Life

The Rise of Bangladesh’s Garment Industry from Poverty to Prosperity Through Knowledge Spillovers

The fantastic journey of Bangladesh’s garment industry

  In 1980, Bangladeshi businessman Noor Qadir founded a clothing company to produce shirts. Prior to this, Bangladesh did not have a single large garment company. In 1979, the total number of workers in Bangladesh’s garment industry was less than 40. Qadir once worked in a government department and had extensive social connections. In order to start a clothing company, he found a foreign partner-South Korea’s Daewoo Company. Daewoo Company was one of the largest clothing companies in the world at that time. The person in charge of Daewoo Company and Kadir hit it off immediately because South Korea’s clothing exports are restricted by Europe and the United States and must have import quotas. In order to circumvent trade barriers in Europe and the United States, Daewoo is also looking for overseas production bases. There are no quota restrictions in Bangladesh, and shirts produced in Bangladesh can be exported to European and American markets.
  Daewoo and Kadir’s company signed a cooperation agreement. Kadir sent 130 employees to South Korea for training. In return, Kadir’s company will hand over 8% of the total sales revenue to Daewoo, which is regarded as payment of royalties and sales commissions. Kadir’s company grew rapidly. In the first year of business, they produced 40,000 shirts. More successfully, Bangladeshi workers quickly mastered Korean technology. Just one year after it was put into production, Kadir’s company terminated the cooperation agreement with Daewoo. They can make their own shirts. In 1987, the company’s annual output reached 2.3 million pieces.
  When Daewoo first signed the cooperation agreement, it did not expect that Bangladeshi workers would learn the technology so quickly. Qadir also did not expect what happened next. Among the 130 Bangladeshi workers he sent to South Korea for training, 115 of them left his company and started their own factories and became bosses. Ten years later, Bangladesh’s garment exports have reached US$2 billion.
  Later, Bangladesh’s garment exports also encountered trade barriers in Europe and the United States, and their development was not smooth. Bangladesh has not yet achieved economic take-off and is still an underdeveloped country. However, Qadir’s story tells us that economic development is difficult and easy. The most critical thing is not from 1 to 100, but the “thrilling leap” from 0 to 1.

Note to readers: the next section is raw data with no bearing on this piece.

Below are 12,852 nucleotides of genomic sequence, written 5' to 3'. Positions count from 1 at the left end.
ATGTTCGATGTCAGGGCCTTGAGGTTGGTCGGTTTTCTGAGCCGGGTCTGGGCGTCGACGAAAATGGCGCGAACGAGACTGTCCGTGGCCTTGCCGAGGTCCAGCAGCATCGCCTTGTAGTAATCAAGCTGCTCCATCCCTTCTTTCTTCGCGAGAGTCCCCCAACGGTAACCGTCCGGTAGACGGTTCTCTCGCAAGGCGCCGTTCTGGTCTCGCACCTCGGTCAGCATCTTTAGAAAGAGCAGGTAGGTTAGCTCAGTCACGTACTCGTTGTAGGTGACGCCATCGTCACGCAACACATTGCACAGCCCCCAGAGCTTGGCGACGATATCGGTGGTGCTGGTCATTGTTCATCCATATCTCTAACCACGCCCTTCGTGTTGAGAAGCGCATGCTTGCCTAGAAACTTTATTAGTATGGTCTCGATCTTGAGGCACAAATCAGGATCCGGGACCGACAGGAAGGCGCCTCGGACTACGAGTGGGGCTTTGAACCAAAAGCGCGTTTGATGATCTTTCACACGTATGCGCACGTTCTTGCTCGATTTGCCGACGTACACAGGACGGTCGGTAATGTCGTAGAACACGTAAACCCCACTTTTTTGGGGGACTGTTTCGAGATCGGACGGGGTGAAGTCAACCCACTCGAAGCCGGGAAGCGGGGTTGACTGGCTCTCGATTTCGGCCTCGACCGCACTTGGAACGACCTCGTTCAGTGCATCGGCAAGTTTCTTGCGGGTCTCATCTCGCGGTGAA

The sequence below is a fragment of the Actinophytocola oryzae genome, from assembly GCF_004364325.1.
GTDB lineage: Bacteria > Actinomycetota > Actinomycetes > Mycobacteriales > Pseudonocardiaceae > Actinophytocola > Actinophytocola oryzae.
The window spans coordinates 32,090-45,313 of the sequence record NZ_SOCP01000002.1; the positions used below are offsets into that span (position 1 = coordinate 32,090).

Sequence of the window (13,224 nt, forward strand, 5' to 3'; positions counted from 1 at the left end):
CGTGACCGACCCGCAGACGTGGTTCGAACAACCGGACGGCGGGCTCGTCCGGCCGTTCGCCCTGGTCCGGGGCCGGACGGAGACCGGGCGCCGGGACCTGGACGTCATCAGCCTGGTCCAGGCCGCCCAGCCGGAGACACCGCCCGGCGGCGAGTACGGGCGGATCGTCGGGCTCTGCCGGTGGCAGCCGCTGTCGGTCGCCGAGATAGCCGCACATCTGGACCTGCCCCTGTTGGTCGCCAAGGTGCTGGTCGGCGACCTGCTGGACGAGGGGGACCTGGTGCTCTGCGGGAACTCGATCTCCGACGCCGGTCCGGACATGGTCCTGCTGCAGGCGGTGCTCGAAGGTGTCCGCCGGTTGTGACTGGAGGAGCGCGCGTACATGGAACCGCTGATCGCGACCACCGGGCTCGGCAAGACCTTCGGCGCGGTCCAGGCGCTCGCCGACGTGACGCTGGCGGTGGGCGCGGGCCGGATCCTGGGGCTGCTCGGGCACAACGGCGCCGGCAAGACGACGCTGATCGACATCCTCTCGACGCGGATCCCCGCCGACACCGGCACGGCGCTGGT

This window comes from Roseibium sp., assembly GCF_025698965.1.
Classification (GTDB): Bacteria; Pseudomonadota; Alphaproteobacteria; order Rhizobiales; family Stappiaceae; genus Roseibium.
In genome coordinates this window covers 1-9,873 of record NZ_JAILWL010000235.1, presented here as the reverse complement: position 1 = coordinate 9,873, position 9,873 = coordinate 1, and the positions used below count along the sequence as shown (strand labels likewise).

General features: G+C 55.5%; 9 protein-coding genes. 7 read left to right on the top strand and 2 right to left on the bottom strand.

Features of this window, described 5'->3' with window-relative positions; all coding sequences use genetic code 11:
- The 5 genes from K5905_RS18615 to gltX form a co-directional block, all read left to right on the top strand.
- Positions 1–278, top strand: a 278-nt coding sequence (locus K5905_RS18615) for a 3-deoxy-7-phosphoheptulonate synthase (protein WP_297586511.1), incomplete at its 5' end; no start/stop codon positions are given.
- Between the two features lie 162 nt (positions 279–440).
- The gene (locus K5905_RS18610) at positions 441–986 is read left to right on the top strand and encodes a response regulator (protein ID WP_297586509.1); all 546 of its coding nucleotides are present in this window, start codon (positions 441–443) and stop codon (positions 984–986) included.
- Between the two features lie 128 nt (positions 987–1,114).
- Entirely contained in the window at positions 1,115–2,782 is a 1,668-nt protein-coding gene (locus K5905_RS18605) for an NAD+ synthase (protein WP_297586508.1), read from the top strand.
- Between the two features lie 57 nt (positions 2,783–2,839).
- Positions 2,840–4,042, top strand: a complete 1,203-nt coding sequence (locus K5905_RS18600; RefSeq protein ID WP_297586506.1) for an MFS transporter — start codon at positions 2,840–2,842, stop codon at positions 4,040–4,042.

Poverty is a kind of balance, wealth is also a kind of balance

  Suppose you live in a poor community and you want to open a small workshop to produce something to sell. What should you produce? Is it better to produce toys or socks? you do not know. Even if you hear that there is a toy that sells very well, such as a model airplane that children like, and you want to produce it, how should you produce it? You haven’t learned. Even if you study under teachers everywhere, learn how to produce, and draw the drawings, where can you buy materials? Why is it so hard to get rich? Because you fell into the “poverty trap”.
  Have you played “Age of Empires”? Age of Empires is a video game produced by Microsoft. At the beginning of the game, you are standing next to a bush, surrounded by darkness. You have to explore bit by bit and the world around you will reveal itself. In a poor society, the world around you is so dark and helpless to you. Economists always feel that as long as there is a market economic system, people will immediately find opportunities to create wealth. It really doesn’t hurt to stand and talk. You want them to try it themselves?
  Suppose you live in an affluent community. Some of the neighbors around me run businesses, some make investments, and some are professors. You hold a family gathering at home, and elites from all walks of life will come over to share their experiences. They are well-informed and have rich entrepreneurial experiences. You accidentally mentioned that you have a good idea to change the elevators at the airport into automatic security checks. Immediately a venture capitalist said, OK, I will give you 10 million first, and you can try it out.
  You really made it, and a friend immediately said, I know the manager of the airport and can recommend it to you. Your strength is having good ideas. The young man next door is an engineering genius. You also have a friend who is good at marketing. You quickly formed a “dream team”.
  According to economic explanation, this is because knowledge has a spillover effect. The more knowledge a society accumulates, the easier it is for new knowledge to emerge. The greater the stock of knowledge, the greater the benefit from each new piece of knowledge. The greater the benefits of new knowledge, the stronger the incentive to invest in knowledge.

error: Content is protected !!